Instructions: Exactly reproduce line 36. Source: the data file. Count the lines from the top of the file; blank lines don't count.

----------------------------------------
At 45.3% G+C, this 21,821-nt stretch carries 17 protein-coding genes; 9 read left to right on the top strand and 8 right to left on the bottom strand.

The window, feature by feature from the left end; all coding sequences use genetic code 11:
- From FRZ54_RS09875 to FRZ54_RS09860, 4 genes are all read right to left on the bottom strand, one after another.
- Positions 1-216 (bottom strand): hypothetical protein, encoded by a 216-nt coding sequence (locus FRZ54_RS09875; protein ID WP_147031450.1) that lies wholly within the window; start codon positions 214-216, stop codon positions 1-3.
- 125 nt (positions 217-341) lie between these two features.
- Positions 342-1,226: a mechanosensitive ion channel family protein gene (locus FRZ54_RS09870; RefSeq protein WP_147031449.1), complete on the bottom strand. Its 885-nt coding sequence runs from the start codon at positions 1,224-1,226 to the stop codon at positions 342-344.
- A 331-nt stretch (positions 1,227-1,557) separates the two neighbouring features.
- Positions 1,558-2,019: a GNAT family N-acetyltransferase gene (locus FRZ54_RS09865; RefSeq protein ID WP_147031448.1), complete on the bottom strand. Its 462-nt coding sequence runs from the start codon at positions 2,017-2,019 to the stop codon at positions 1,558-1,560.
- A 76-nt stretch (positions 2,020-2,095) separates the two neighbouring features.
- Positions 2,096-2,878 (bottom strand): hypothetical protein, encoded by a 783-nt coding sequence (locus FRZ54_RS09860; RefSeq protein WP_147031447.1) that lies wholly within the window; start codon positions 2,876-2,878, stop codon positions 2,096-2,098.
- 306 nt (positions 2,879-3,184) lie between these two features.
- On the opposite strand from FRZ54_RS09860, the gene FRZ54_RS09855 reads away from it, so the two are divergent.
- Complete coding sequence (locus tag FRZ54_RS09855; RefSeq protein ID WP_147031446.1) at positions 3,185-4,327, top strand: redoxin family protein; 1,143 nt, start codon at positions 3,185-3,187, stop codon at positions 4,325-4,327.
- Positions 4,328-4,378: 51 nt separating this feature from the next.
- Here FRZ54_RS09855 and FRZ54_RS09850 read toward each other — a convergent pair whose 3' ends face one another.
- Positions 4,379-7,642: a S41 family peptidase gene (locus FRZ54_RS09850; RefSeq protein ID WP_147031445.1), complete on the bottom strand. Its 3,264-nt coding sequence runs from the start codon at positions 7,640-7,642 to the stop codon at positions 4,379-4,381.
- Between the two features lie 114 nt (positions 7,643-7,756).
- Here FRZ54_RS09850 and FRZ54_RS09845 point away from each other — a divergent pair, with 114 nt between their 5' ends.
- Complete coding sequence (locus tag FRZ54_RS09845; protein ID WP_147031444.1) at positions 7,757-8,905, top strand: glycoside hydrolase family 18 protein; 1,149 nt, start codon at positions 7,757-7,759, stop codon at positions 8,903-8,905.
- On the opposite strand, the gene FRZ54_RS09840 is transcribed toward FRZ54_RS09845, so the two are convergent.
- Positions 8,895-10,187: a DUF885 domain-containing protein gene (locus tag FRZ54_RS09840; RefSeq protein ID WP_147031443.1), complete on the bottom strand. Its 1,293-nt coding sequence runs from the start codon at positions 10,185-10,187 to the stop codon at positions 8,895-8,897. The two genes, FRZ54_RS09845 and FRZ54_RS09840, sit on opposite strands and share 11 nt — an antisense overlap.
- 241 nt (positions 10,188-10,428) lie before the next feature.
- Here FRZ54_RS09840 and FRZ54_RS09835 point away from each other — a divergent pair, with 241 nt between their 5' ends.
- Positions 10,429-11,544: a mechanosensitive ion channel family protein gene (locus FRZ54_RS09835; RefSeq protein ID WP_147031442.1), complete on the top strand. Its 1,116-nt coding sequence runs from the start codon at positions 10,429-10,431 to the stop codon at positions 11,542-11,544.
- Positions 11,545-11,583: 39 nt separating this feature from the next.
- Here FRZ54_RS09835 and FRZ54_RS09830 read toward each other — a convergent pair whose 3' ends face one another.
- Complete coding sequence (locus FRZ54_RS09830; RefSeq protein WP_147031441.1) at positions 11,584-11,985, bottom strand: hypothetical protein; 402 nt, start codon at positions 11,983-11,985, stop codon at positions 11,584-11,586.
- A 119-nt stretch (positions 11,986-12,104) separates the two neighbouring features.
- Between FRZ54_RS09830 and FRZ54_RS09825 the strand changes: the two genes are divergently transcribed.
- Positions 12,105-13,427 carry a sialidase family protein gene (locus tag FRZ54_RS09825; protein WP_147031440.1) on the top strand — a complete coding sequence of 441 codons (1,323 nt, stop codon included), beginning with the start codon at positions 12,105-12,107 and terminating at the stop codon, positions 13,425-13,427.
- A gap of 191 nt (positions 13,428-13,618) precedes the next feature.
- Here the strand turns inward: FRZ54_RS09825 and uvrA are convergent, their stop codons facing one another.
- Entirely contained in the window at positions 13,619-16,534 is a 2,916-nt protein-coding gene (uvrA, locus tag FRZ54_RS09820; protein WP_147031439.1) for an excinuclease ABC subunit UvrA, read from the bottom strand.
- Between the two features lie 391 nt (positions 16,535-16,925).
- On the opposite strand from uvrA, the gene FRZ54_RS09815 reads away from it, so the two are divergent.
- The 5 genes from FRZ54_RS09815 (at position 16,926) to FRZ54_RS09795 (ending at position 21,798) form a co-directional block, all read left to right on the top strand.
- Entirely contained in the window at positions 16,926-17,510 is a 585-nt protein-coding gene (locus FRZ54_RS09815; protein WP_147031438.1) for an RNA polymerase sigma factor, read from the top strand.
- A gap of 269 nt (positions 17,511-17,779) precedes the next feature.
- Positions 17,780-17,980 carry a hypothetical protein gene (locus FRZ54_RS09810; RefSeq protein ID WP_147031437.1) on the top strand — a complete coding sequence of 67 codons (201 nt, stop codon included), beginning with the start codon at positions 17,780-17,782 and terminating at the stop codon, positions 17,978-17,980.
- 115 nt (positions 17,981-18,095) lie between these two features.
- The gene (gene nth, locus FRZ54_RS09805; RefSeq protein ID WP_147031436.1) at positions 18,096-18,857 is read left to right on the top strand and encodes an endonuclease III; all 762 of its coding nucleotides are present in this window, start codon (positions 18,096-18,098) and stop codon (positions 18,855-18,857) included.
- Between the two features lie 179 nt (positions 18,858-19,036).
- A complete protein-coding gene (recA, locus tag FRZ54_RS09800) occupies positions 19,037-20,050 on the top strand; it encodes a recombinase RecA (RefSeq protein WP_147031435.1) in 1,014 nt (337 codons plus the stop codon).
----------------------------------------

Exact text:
- The 5 genes from FRZ54_RS09815 (at position 16,926) to FRZ54_RS09795 (ending at position 21,798) form a co-directional block, all read left to right on the top strand.